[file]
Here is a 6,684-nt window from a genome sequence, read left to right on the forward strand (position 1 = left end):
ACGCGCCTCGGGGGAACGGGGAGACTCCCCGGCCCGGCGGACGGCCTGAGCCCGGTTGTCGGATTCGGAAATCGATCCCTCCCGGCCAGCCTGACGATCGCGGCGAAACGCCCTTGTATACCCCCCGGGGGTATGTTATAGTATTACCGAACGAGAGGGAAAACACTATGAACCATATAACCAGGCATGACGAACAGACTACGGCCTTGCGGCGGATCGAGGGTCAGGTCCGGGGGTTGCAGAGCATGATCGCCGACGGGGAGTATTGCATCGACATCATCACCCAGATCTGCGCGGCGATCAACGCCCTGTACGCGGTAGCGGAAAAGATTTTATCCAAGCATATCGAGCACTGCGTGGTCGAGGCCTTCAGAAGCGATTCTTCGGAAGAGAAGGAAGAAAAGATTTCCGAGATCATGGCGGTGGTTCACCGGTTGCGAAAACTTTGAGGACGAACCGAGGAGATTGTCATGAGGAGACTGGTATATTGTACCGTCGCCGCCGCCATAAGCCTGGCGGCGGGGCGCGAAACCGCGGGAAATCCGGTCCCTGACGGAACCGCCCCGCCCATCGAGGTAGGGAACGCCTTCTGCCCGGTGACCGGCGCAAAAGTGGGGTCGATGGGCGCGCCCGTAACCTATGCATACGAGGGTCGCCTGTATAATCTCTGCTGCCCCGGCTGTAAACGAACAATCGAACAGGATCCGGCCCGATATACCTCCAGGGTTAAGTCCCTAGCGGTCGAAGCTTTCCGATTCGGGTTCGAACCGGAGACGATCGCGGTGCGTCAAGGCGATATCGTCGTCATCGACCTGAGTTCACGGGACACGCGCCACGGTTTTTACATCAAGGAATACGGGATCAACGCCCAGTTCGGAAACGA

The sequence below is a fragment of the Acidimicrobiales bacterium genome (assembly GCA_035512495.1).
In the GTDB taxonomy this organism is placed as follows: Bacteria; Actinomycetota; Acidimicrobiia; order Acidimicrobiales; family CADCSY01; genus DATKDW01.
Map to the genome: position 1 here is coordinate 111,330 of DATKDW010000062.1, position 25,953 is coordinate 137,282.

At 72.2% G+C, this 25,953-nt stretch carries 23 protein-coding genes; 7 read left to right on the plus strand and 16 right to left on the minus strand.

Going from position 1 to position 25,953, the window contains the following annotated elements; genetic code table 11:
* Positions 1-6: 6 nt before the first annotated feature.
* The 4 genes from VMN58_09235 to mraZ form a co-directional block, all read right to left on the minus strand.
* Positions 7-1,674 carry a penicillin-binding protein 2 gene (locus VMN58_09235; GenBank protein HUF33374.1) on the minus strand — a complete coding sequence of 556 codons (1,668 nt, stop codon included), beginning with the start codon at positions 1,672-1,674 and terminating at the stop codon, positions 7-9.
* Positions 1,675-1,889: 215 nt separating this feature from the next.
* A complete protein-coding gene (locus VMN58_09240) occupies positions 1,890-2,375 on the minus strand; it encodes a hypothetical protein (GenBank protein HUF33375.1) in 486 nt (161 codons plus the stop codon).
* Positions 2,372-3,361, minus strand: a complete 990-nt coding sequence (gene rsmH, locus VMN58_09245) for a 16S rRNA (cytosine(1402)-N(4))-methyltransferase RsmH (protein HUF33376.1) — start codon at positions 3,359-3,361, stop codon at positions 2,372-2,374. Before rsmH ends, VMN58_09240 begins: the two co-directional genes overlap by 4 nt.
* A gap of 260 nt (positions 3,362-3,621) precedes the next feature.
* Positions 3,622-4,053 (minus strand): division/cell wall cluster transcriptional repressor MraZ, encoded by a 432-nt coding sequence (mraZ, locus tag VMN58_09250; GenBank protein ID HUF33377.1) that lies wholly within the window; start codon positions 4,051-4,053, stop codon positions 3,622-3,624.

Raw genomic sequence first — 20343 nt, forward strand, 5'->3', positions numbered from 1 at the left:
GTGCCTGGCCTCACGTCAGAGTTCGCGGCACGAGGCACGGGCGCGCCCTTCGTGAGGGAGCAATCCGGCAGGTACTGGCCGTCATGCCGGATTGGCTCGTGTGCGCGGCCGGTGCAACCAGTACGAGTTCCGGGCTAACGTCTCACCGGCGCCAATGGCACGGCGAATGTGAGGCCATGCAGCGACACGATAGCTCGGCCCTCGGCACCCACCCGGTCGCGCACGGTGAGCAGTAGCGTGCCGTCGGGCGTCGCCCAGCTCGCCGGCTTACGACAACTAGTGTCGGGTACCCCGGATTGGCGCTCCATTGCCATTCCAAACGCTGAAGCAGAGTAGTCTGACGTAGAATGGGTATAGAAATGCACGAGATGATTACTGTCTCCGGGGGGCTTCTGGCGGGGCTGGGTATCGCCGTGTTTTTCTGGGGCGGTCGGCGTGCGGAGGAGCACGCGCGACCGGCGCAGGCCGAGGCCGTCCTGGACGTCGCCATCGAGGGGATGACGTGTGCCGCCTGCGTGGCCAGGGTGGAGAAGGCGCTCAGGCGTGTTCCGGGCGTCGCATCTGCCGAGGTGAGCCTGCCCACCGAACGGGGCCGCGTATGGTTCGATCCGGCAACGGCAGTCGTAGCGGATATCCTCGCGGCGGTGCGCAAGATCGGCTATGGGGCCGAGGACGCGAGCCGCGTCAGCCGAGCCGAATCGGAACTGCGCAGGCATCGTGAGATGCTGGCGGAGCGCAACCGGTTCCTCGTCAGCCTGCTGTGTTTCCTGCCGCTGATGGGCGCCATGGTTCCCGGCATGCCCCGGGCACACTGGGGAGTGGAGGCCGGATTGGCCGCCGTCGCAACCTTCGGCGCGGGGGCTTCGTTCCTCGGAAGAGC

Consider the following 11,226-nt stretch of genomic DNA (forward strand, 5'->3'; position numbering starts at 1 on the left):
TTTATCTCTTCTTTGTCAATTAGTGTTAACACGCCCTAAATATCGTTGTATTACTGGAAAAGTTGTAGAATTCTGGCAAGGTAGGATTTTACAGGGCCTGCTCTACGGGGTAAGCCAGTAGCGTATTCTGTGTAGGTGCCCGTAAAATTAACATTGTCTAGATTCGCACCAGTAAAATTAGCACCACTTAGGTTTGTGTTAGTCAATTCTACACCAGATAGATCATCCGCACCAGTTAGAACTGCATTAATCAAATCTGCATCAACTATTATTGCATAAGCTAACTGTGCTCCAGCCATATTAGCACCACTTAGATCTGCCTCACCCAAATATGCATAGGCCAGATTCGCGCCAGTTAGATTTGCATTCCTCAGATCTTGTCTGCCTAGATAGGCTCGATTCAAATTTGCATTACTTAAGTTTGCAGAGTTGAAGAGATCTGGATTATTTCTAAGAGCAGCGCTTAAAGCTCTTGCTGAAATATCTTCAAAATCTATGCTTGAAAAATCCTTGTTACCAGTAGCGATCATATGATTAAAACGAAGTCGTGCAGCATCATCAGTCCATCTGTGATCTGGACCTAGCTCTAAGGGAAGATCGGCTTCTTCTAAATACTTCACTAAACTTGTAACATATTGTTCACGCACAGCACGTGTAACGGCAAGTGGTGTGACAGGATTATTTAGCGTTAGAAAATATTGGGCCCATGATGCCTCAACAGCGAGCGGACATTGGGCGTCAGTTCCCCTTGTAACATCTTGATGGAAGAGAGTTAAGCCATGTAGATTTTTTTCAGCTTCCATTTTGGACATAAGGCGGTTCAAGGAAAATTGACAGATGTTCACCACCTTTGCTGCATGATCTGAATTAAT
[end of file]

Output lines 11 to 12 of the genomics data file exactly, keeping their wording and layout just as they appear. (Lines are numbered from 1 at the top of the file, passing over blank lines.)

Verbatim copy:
* Positions 1,675-1,889: 215 nt separating this feature from the next.
* A complete protein-coding gene (locus VMN58_09240) occupies positions 1,890-2,375 on the minus strand; it encodes a hypothetical protein (GenBank protein HUF33375.1) in 486 nt (161 codons plus the stop codon).